Soundware label Dance MIDI Samples’ first foray into virtual instrument development, DMS Ascension (VST/AU/standalone) is a combination synth/ROMpler, aimed at dance and electronic producers, and boasting around 10.5GB of content.
The actual numbers within that are impressive: 870+ presets, 1100+ single- cycle waveforms, 900+ multisamples, and 1700+ MIDI patterns taken from across the company’s enormous catalogue.
Up and away
Ascension’s browser switches between presets, waveforms/samples and MIDI clips, depending on where it’s invoked. It’s got basic search and tagging, but it really needs big headers or colour changes between content types, as it always looks the same, which can get disorientating. Presets are quite slow to load, too.
Ascension is a four-oscillator instrument, with each oscillator hosting one of the aforementioned subtractive or ‘digital’ waveforms, or multisamples. While you can’t directly load your own samples, you can import them for conversion to editable waveforms (see Making waves). Up to 12 unison voices with spread and detune are on tap per oscillator, but all of the unison controls apart from Detune are buried away in the Settings panel of the Options menu – a workflow carcrash if ever we saw one. Each oscillator also has its own high and low shelving filters, FM via one of five waveforms with four pitching modes, and adjustment of phase and panning.
Selecting the Custom option in an oscillator or LFO wave selection menu opens DMS Ascension’s Wave Editor tab, where you can design your own single-cycle wave shapes from scratch, a preset starting point, or a (very short) imported WAV.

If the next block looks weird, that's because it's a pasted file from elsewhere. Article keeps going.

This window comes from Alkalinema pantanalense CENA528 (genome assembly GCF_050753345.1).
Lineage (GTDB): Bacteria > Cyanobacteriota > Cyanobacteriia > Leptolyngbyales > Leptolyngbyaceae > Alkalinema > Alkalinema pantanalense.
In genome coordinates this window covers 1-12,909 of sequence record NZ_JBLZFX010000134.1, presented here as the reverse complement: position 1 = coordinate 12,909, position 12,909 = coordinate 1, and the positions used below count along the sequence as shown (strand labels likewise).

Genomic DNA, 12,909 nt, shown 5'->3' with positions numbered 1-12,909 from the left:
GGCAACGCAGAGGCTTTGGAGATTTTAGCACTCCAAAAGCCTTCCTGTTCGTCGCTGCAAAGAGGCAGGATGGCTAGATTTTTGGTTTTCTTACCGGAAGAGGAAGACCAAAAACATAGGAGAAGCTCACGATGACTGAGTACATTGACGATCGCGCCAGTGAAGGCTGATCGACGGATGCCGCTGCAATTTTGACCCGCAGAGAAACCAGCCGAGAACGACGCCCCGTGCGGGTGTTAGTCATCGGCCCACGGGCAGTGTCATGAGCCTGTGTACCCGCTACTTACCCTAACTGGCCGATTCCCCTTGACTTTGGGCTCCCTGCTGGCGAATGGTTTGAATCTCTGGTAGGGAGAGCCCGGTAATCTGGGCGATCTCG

The waveform appears in the main display, where it can be freely shaped using a palette of graphical tools. The Draw and Draw Line tools facilitate freehand drawing and the creation of straight lines, while the Blur Samples tool seemingly randomises the point values within the area to which it’s applied, making the waveform ‘softer’. The Vertical and Horizontal Drag tools work to an eight- section grid, shifting the waveform up/down or left/right in the selected section only. Right-clicking calls up a menu of subdivided waveforms, filling that grid section with 1-4 short sine, triangle, square or saw shapes. It’s a clever setup for creative tweaking, but the option to alter/disable the grid needs adding.
The resonant filter offers LP, HP and BP types in 2-pole, 4-pole and state variable modes, and overdrive. It sounds fine but exhibits a lot of audible stepping when swept manually - thankfully not when modulated.
Modulation sources comprise two syncable LFOs and six envelopes. The LFOs can run custom waveforms, just like the oscillators, and the ADSR envelopes feature curve-adjustable Attack, Decay and Release stages. Assigning them to targets (including all effects parameters) is done in a simple mod matrix.
Six decent-sounding effects are onboard: Distortion, Chorus, Phaser, EQ, Delay and Reverb, each with its own dedicated control panel, and all freely reorderable.
The Arpeggiator provides up to 32 steps of arpeggiation and sequencing, with all the usual modes and parameters. It also doubles up as a handy MIDI file player, loading MIDI loops in from the browser for triggering with sustained note input. While you can’t edit the clips within the Player, you can drag them out to your DAW for editing (but not back again).
Take me higher
DMS Ascension is an extremely well-stocked source of all kinds of well-produced dance music orientated sounds - basses, leads, plucks, pads, orchestrals, pianos, guitars, FX - with a fully realised synth architecture for cooking up your own patches. The hybrid oscillators are supremely versatile, the interface is easy to understand, and the Wave Editor and MIDI Player features are both very useful.
On the downside, it’s a shame you can’t drag MIDI files into Ascension from a host DAW, the hidden unison settings are a definite fail, and we hope preset loading times improve in future versions. Overall, though, there’s a lot to like here, at a reasonable price.